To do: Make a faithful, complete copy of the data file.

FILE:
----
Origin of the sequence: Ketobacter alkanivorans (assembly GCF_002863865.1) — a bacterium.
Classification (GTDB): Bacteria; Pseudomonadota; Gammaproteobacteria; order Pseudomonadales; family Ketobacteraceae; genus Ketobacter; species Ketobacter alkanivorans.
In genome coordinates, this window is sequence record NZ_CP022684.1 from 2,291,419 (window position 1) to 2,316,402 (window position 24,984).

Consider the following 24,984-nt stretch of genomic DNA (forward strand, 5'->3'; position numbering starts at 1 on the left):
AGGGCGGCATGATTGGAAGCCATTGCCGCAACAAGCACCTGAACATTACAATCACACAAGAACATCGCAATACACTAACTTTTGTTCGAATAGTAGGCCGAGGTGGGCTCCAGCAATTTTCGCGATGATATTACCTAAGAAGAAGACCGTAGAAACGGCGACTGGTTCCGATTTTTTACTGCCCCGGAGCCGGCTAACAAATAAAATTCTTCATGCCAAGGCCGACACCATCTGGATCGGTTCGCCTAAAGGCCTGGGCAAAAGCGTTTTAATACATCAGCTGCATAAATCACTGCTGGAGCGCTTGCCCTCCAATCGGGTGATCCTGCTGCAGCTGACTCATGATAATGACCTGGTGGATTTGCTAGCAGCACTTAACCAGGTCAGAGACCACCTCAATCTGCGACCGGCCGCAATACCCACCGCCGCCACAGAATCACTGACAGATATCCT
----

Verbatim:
Origin of the sequence: Ketobacter alkanivorans (assembly GCF_002863865.1) — a bacterium.
Classification (GTDB): Bacteria; Pseudomonadota; Gammaproteobacteria; order Pseudomonadales; family Ketobacteraceae; genus Ketobacter; species Ketobacter alkanivorans.
In genome coordinates, this window is sequence record NZ_CP022684.1 from 2,291,419 (window position 1) to 2,316,402 (window position 24,984).

Consider the following 24,984-nt stretch of genomic DNA (forward strand, 5'->3'; position numbering starts at 1 on the left):
AGGGCGGCATGATTGGAAGCCATTGCCGCAACAAGCACCTGAACATTACAATCACACAAGAACATCGCAATACACTAACTTTTGTTCGAATAGTAGGCCGAGGTGGGCTCCAGCAATTTTCGCGATGATATTACCTAAGAAGAAGACCGTAGAAACGGCGACTGGTTCCGATTTTTTACTGCCCCGGAGCCGGCTAACAAATAAAATTCTTCATGCCAAGGCCGACACCATCTGGATCGGTTCGCCTAAAGGCCTGGGCAAAAGCGTTTTAATACATCAGCTGCATAAATCACTGCTGGAGCGCTTGCCCTCCAATCGGGTGATCCTGCTGCAGCTGACTCATGATAATGACCTGGTGGATTTGCTAGCAGCACTTAACCAGGTCAGAGACCACCTCAATCTGCGACCGGCCGCAATACCCACCGCCGCCACAGAATCACTGACAGATATCCT